Use of Audio Podcast in K-12 and Higher Education: A Review of Research Topics and Methodologies
Hew, K.F. (2009) Use of audio podcast in K-12 and higher education: A review of research topics and methodologies. Educational Technology Research and Development. 333–357 doi: 10.1007/s11423-008-9108-3
Article reviews other articles on the use of audio podcasts as it relates to student usage, outcome of learning, and institutional aspects. The article found that most of the use of podcasts were by instructors to distribute lectures or supplemental material to lectures.
In the classroom, the podcast has four functions
- duplicate the lecture
- add relevant information to what was covered in class
- become a precursor to class, providing new material before the lecture, so it can help students prepare for class
- represent student learning through student-generated podcasts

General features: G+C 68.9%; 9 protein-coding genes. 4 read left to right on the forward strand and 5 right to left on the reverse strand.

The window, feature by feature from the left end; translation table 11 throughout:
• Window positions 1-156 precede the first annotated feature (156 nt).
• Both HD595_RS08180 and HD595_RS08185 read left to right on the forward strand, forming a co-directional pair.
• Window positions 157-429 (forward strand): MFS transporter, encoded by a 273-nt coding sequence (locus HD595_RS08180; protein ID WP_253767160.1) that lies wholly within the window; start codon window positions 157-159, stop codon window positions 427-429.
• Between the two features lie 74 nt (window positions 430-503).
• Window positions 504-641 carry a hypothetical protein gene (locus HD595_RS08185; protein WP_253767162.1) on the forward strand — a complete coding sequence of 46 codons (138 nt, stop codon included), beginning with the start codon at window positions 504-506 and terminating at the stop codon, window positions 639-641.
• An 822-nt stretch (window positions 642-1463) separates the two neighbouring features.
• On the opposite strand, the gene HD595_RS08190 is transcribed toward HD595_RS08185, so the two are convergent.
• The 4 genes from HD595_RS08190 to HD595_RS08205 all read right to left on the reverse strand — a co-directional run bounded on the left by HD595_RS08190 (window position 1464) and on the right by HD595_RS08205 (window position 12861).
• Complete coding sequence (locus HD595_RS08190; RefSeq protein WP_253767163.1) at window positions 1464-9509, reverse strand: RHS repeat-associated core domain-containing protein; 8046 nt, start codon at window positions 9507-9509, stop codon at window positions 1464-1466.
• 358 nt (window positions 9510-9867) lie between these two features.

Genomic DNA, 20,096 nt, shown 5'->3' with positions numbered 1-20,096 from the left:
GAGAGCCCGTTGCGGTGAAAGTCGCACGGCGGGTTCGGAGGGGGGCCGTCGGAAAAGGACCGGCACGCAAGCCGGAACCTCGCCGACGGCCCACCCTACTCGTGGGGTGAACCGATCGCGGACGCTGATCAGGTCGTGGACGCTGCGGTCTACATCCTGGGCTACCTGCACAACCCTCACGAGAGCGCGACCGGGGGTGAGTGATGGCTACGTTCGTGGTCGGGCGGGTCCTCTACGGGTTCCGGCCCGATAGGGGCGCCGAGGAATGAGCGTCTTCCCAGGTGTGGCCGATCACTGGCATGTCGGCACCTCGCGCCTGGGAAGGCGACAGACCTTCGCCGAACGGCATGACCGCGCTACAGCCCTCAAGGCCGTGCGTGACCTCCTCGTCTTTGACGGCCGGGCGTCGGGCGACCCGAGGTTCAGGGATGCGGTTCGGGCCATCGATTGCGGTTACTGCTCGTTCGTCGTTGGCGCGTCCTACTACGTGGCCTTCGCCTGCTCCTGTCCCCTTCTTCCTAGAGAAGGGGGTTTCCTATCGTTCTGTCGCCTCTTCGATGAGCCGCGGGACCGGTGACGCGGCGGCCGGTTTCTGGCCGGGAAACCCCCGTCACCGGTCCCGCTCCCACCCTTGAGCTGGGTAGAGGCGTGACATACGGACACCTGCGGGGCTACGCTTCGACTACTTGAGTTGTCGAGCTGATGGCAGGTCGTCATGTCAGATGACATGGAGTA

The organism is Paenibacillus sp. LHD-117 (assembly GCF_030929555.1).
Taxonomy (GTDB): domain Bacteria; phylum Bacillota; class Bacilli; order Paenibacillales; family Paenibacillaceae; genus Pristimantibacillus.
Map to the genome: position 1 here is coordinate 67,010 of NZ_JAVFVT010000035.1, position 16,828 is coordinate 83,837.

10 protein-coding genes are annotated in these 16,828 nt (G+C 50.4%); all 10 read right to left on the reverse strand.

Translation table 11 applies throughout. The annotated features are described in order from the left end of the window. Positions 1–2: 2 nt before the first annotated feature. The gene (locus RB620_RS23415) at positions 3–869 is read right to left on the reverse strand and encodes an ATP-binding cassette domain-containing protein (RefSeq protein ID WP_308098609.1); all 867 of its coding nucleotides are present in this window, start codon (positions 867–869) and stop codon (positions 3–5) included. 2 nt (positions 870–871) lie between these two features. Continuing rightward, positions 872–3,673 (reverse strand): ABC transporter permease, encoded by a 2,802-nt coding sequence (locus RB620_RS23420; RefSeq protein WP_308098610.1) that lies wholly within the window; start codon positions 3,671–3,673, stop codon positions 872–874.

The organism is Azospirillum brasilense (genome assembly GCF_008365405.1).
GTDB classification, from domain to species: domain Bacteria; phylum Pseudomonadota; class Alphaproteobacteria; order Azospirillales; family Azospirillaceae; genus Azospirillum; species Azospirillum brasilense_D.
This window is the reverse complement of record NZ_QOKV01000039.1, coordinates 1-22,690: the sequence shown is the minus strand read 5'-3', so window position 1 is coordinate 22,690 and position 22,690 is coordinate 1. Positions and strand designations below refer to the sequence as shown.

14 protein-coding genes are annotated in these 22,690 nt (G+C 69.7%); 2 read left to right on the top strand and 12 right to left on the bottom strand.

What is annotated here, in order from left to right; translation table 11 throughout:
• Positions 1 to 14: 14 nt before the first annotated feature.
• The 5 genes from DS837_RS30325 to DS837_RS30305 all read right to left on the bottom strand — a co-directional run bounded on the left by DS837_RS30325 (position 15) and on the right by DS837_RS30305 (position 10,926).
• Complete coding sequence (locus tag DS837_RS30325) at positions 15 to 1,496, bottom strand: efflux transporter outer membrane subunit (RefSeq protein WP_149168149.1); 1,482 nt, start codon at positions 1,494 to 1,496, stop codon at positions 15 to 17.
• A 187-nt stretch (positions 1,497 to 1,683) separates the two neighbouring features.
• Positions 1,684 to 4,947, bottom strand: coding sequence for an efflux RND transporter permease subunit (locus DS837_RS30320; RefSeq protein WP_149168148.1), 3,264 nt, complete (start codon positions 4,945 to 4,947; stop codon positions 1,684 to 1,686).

We listen by instinct and audio can help with cognition. Podcasts can be listened to at any time anywhere and for short clips at a time. The theory is that podcasts can be listened to to and students will gain bits of information at a time. However, research shows that most students listen to podcasts on their computer rather on mp3 players and that learners are usually focused on the podcast and are not multitasking while they are listening to classroom podcasts.
Students reported that podcasts do improve learning, allowing learners to review information they missed or did not understand. However, reports which did not use the interview as a means of finding data, found a podcast which is not student generated, improves the student’s satisfaction, but does not improve their learning.
Part of the reason for the popularity of podcasts lectures is that students may listen to the podcast when it is convenient to them.